As parents of global nomads, many of us wonder, somewhat anxiously, how to manage the constant changes our children experience, how to best prepare transitions between countries, how to maximize the benefits of an international life and minimize its pitfalls. Expat Expert Robin Pascoe is currently touring India, and she will be here in Hyderabad, next week. The author of five books on global living, the last of which is titled: Raising Global Nomads: Parenting Abroad in an On-Demand World, she’ll provide her view on all of these expatriate concerns and more.
Robin is a Canadian who spent 15 years moving between Asia and Canada with her diplomat husband and two children, now both grown-up. She experienced the expatriate life as a pregnant woman, as the mother of babies, toddlers, middle graders, and teenagers. And the fact that she waited until her children were both out of the nest to write this last book brings an added dimension and value to her testimony: she could look back and take stock.
The expat reading Robin Pascoe’s books is sure to experience a number of very strong feelings: exhilaration, many “eureka” moments, validation, reassurance, and last, but far from least, the bizarre notion that they know the author, and most importantly, that this author knows them! Not only does she describe our experiences by sharing hers, she does it with great wit and humor. We read, we smile or even laugh out loud, sometimes we feel like crying, but most of all, we keep thinking: “YES! I did that!” How, funny, I’ve felt that way!” “Ha, that happened to me, too!”
I first read Robin’s books – along with David Pollock (to whom Robin Pascoe dedicates this last one) and Ruth Van Reken’s “Third Culture Kids” – while living in a small bush town in Nigeria and it was such an enlightening experience. Being the consummate worrier, questions about our uprooted life and the impact it would have on our daughter had been gaining momentum in my brain, but with barely anyone to share them with, I felt terribly isolated. The discovery that others experience the same feelings, and most of all, that most of our children turn out great, provided that parents are proactive, aware of pitfalls, and available to help their offspring negotiate them, was incredibly reassuring and liberating. I was not alone. Moreover, my children were not alone. What a relief!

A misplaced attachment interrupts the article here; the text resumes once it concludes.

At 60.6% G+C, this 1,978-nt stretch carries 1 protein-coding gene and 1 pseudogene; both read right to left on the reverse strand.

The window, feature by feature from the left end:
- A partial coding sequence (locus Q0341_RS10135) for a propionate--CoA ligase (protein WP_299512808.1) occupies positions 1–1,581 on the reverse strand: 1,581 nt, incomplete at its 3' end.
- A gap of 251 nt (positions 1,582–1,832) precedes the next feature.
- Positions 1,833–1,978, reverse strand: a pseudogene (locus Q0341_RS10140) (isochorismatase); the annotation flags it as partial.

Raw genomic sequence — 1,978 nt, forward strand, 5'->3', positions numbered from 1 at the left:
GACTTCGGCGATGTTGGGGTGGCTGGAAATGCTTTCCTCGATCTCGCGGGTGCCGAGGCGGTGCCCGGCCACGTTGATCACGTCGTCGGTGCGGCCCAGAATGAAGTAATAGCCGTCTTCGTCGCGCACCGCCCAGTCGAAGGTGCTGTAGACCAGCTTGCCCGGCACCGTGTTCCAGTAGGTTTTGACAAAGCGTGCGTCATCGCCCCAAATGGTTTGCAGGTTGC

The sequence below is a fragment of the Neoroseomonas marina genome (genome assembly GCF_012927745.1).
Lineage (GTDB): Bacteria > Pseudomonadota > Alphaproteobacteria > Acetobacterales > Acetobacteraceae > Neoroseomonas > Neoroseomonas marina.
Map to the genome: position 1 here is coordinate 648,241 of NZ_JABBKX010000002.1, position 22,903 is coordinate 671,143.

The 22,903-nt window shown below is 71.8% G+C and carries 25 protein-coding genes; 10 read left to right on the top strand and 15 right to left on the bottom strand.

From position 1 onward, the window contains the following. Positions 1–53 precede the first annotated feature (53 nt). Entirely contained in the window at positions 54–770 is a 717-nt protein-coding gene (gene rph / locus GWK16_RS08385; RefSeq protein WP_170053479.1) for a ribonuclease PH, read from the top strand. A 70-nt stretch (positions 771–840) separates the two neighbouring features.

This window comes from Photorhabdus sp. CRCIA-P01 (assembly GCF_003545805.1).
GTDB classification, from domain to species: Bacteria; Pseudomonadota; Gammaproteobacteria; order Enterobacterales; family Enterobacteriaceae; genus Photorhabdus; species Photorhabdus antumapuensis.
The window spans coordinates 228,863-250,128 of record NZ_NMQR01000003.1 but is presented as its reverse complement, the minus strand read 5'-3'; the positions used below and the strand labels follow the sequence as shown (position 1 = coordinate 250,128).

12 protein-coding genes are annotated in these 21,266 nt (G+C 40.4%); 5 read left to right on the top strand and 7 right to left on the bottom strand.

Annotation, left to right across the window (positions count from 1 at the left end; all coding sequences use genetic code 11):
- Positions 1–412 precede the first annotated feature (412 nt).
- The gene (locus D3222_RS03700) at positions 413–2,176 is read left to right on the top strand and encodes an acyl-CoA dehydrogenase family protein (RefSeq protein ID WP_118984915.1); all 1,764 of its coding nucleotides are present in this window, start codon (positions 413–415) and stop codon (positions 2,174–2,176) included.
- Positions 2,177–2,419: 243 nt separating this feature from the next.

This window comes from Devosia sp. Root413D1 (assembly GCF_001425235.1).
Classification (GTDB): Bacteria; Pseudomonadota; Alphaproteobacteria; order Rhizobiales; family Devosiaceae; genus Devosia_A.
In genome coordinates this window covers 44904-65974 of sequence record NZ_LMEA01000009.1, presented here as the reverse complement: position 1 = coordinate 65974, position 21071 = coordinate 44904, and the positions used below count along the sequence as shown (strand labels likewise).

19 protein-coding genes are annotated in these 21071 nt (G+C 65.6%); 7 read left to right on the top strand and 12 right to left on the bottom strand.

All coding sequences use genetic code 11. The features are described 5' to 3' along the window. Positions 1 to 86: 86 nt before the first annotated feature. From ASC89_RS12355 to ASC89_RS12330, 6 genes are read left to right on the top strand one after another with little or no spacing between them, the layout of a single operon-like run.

Raising Global Nomads addresses issues like culture shock and the ways to negotiate them, the importance of creating and keeping family rituals, how to keep the family healthy, work-life harmony, especially when the working spouse spends most of their time at work, traveling, or manipulating their Blackberry, and of course, the vast and tricky subject of international schools. She mentions, with good humor, that when she speaks at international schools, not only are these talks typically organized by the school’s parent organization, but she usually finds very few teachers in the audience. She also notes how “many international schools are almost as bad as multinational corporations when it comes to recognizing the emotional needs of children and budgeting to accommodate training programs,” a fact she deplores, as “there is more to teaching global nomads than achieving a perfect score on a math test.” The book covers all areas of expatriates’ life, including the tricky subject of repatriation. There are also contributions from other global nomad experts: Dr Barbara Schaetti and Lois Bushong.
How did you come to write so extensively on the subject of expatriation?
For me, it started with the birth of my daughter in Bangkok, Thailand. I was one of the founders of an international mother’s group (still going strong after 25 years!) called BAMBI http://www.bambiweb.org/ I started a newsletter/magazine for them and got interested in the idea that new mothers, with their own far away, should support one another. This idea kind of mushroomed over the years into expat expert and writing books, articles and publishing a website.
Why did you feel the need to write Raising Global Nomads, after your other books?